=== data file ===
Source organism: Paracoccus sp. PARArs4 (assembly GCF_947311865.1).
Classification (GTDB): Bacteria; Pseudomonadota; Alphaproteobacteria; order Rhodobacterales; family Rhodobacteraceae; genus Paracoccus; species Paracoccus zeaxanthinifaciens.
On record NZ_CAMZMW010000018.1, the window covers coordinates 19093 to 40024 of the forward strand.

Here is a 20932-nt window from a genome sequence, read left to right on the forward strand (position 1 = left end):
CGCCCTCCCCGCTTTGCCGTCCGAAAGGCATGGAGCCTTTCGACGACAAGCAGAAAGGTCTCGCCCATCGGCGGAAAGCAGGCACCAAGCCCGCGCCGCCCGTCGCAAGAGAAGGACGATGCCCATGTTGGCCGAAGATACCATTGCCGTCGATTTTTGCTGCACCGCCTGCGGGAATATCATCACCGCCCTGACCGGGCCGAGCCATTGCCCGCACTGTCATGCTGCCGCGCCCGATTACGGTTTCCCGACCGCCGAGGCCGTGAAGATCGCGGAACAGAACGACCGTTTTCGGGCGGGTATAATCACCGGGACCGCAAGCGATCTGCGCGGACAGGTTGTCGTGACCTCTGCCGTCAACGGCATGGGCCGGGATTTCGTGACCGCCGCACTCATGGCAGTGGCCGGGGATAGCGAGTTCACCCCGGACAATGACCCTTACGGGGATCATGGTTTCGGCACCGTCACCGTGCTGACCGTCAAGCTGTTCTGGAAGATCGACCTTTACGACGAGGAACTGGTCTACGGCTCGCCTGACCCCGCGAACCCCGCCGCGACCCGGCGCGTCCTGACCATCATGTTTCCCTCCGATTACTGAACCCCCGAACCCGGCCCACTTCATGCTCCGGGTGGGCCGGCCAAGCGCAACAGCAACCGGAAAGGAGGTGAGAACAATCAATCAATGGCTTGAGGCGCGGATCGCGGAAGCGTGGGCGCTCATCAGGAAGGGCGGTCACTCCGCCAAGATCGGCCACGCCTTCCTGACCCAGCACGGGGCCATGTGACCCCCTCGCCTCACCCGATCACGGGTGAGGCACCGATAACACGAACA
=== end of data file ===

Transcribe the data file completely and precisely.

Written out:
Source organism: Paracoccus sp. PARArs4 (assembly GCF_947311865.1).
Classification (GTDB): Bacteria; Pseudomonadota; Alphaproteobacteria; order Rhodobacterales; family Rhodobacteraceae; genus Paracoccus; species Paracoccus zeaxanthinifaciens.
On record NZ_CAMZMW010000018.1, the window covers coordinates 19093 to 40024 of the forward strand.

Here is a 20932-nt window from a genome sequence, read left to right on the forward strand (position 1 = left end):
CGCCCTCCCCGCTTTGCCGTCCGAAAGGCATGGAGCCTTTCGACGACAAGCAGAAAGGTCTCGCCCATCGGCGGAAAGCAGGCACCAAGCCCGCGCCGCCCGTCGCAAGAGAAGGACGATGCCCATGTTGGCCGAAGATACCATTGCCGTCGATTTTTGCTGCACCGCCTGCGGGAATATCATCACCGCCCTGACCGGGCCGAGCCATTGCCCGCACTGTCATGCTGCCGCGCCCGATTACGGTTTCCCGACCGCCGAGGCCGTGAAGATCGCGGAACAGAACGACCGTTTTCGGGCGGGTATAATCACCGGGACCGCAAGCGATCTGCGCGGACAGGTTGTCGTGACCTCTGCCGTCAACGGCATGGGCCGGGATTTCGTGACCGCCGCACTCATGGCAGTGGCCGGGGATAGCGAGTTCACCCCGGACAATGACCCTTACGGGGATCATGGTTTCGGCACCGTCACCGTGCTGACCGTCAAGCTGTTCTGGAAGATCGACCTTTACGACGAGGAACTGGTCTACGGCTCGCCTGACCCCGCGAACCCCGCCGCGACCCGGCGCGTCCTGACCATCATGTTTCCCTCCGATTACTGAACCCCCGAACCCGGCCCACTTCATGCTCCGGGTGGGCCGGCCAAGCGCAACAGCAACCGGAAAGGAGGTGAGAACAATCAATCAATGGCTTGAGGCGCGGATCGCGGAAGCGTGGGCGCTCATCAGGAAGGGCGGTCACTCCGCCAAGATCGGCCACGCCTTCCTGACCCAGCACGGGGCCATGTGACCCCCTCGCCTCACCCGATCACGGGTGAGGCACCGATAACACGAACA